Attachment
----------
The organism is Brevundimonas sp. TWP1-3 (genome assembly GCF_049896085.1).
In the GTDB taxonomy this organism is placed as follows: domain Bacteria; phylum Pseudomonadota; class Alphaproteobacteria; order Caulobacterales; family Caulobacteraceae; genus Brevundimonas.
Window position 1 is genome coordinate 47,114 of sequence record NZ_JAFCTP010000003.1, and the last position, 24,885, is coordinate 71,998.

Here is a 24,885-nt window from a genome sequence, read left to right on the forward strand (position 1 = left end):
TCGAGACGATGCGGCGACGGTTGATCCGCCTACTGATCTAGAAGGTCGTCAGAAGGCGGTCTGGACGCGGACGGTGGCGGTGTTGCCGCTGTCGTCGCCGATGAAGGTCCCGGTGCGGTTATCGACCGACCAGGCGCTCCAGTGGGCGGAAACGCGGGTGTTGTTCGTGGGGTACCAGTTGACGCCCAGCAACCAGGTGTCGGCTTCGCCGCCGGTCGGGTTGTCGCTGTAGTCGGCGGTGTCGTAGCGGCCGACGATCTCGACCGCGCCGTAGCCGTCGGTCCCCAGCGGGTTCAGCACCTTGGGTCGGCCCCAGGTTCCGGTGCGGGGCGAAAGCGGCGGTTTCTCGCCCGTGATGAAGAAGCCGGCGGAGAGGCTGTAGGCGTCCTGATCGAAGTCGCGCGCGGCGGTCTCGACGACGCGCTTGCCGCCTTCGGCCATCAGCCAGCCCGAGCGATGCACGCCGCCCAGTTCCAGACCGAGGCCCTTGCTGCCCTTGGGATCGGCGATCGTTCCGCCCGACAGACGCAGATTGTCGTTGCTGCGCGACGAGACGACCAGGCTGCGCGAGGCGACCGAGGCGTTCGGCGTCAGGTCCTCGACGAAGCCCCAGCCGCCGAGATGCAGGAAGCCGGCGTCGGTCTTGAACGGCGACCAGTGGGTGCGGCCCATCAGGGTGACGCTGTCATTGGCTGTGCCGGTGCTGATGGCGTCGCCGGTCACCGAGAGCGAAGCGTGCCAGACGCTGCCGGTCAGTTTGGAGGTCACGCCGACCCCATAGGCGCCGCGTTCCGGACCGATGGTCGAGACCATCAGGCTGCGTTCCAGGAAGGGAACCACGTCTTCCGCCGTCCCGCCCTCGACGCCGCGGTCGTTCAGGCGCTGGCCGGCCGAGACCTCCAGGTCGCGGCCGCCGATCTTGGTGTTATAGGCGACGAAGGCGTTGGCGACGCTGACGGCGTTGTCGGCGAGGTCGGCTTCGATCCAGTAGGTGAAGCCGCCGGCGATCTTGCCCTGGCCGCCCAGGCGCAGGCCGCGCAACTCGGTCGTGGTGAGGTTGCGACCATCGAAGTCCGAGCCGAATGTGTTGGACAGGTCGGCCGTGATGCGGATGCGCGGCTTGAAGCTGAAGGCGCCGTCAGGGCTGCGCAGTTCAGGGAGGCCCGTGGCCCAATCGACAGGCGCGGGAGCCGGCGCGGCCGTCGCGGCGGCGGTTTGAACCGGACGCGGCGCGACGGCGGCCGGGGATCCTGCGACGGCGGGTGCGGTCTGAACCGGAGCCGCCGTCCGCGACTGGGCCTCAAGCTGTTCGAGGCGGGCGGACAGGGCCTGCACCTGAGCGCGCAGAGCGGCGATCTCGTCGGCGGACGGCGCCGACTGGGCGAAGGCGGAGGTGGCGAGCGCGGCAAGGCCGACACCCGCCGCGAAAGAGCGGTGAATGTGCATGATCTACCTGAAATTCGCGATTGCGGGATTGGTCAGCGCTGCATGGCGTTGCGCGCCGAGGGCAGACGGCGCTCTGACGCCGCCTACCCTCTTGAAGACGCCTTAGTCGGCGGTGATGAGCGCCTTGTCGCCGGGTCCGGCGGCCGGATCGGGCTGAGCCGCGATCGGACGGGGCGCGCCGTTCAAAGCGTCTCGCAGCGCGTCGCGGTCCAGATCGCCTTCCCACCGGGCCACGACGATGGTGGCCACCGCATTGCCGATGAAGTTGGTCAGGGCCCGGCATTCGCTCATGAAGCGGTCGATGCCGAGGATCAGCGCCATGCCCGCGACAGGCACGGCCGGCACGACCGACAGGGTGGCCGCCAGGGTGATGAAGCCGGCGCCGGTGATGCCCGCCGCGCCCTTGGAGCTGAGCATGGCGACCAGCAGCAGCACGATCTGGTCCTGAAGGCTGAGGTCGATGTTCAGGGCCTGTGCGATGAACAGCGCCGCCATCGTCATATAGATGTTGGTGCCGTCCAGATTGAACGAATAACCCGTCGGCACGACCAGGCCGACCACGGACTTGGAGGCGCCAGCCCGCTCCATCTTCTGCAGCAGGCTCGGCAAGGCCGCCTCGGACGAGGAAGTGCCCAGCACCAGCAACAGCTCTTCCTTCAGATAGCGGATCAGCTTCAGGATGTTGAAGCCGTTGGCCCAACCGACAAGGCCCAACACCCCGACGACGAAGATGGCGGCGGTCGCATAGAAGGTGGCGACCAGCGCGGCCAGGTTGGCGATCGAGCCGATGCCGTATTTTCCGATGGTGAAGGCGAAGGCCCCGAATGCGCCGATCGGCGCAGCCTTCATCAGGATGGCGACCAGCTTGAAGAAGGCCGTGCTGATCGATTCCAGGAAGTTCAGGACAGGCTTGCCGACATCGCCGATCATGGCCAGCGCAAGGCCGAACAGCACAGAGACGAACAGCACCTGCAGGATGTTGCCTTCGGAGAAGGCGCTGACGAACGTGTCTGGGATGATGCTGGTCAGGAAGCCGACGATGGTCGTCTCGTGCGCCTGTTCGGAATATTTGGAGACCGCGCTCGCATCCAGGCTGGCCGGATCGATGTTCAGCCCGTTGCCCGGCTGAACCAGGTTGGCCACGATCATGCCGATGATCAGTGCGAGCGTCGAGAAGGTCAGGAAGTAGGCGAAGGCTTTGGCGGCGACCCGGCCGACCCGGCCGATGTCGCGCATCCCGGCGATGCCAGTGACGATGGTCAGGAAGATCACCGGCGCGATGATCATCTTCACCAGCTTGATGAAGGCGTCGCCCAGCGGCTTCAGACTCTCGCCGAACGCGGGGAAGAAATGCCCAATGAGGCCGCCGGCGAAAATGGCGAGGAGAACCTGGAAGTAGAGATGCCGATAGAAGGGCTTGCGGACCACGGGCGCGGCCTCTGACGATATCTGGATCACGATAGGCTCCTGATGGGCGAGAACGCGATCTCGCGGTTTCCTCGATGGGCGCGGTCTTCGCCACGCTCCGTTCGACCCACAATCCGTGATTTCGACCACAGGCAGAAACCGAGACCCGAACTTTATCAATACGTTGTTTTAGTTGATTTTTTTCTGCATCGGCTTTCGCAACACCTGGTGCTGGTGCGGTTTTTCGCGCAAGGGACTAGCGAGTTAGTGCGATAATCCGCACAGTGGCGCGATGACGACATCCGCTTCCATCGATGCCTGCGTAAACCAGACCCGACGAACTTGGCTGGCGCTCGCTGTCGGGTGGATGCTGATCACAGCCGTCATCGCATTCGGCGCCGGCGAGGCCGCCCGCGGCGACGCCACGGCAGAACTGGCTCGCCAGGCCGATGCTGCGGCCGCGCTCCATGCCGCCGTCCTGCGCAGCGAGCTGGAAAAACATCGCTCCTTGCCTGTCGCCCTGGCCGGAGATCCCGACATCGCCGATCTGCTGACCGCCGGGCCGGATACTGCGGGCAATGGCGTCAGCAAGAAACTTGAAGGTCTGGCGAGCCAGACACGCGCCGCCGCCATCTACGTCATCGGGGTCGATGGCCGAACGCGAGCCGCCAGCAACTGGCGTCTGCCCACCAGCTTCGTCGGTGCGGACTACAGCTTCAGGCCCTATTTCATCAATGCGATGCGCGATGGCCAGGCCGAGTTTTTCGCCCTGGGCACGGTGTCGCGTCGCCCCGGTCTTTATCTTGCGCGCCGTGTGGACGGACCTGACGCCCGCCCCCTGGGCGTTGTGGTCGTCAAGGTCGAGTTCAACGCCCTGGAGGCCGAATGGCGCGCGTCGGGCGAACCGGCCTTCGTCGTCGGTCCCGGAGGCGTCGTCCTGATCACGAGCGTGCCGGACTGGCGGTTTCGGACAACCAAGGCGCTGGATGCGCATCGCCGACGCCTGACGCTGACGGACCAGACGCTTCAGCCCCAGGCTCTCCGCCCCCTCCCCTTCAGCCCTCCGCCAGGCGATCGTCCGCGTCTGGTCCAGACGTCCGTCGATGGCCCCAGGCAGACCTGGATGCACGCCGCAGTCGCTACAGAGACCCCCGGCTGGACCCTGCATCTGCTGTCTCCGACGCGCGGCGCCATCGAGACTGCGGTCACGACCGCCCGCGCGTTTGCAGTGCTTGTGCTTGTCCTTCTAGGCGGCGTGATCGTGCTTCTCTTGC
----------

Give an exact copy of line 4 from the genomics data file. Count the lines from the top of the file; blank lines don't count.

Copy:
Here is a 24,885-nt window from a genome sequence, read left to right on the forward strand (position 1 = left end):